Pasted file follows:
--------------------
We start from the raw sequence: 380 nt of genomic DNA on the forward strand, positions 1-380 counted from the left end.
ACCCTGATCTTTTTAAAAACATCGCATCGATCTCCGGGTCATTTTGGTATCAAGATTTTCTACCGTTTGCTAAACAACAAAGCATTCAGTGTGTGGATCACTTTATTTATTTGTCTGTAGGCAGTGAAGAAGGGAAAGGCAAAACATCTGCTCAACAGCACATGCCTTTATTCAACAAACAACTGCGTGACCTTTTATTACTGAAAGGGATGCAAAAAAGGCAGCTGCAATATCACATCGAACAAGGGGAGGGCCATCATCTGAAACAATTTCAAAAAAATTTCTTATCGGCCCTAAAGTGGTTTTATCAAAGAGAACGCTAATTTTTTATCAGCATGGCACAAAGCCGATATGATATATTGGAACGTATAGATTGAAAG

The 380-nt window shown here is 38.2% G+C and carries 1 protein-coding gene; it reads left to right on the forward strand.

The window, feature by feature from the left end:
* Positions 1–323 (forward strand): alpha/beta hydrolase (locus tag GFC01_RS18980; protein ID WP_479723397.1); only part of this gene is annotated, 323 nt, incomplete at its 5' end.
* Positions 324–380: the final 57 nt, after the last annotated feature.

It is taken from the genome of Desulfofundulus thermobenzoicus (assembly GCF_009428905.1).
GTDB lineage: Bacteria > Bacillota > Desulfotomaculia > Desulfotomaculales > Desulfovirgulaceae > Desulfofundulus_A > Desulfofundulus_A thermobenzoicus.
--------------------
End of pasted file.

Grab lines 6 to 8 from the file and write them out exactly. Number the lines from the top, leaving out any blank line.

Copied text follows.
* Positions 324–380: the final 57 nt, after the last annotated feature.

It is taken from the genome of Desulfofundulus thermobenzoicus (assembly GCF_009428905.1).
GTDB lineage: Bacteria > Bacillota > Desulfotomaculia > Desulfotomaculales > Desulfovirgulaceae > Desulfofundulus_A > Desulfofundulus_A thermobenzoicus.